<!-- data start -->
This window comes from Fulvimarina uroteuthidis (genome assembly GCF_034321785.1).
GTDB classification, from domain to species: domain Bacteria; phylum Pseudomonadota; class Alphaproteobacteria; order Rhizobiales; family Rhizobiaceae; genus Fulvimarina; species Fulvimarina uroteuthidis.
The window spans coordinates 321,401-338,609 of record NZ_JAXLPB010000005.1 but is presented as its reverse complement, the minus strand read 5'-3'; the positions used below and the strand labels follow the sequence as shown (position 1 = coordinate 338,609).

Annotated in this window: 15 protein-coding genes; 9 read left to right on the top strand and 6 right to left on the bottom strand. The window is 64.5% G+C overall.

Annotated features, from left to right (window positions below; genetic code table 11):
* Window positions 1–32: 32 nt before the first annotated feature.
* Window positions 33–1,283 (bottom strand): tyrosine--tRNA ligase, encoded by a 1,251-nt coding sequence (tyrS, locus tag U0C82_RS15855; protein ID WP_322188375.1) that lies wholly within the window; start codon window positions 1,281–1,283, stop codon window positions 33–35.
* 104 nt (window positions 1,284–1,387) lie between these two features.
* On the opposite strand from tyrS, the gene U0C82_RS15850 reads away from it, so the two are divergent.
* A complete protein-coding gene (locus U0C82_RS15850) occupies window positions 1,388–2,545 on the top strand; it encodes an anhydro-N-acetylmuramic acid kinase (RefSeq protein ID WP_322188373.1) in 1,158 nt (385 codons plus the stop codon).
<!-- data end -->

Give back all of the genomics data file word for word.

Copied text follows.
This window comes from Fulvimarina uroteuthidis (genome assembly GCF_034321785.1).
GTDB classification, from domain to species: domain Bacteria; phylum Pseudomonadota; class Alphaproteobacteria; order Rhizobiales; family Rhizobiaceae; genus Fulvimarina; species Fulvimarina uroteuthidis.
The window spans coordinates 321,401-338,609 of record NZ_JAXLPB010000005.1 but is presented as its reverse complement, the minus strand read 5'-3'; the positions used below and the strand labels follow the sequence as shown (position 1 = coordinate 338,609).

Annotated in this window: 15 protein-coding genes; 9 read left to right on the top strand and 6 right to left on the bottom strand. The window is 64.5% G+C overall.

Annotated features, from left to right (window positions below; genetic code table 11):
* Window positions 1–32: 32 nt before the first annotated feature.
* Window positions 33–1,283 (bottom strand): tyrosine--tRNA ligase, encoded by a 1,251-nt coding sequence (tyrS, locus tag U0C82_RS15855; protein ID WP_322188375.1) that lies wholly within the window; start codon window positions 1,281–1,283, stop codon window positions 33–35.
* 104 nt (window positions 1,284–1,387) lie between these two features.
* On the opposite strand from tyrS, the gene U0C82_RS15850 reads away from it, so the two are divergent.
* A complete protein-coding gene (locus U0C82_RS15850) occupies window positions 1,388–2,545 on the top strand; it encodes an anhydro-N-acetylmuramic acid kinase (RefSeq protein ID WP_322188373.1) in 1,158 nt (385 codons plus the stop codon).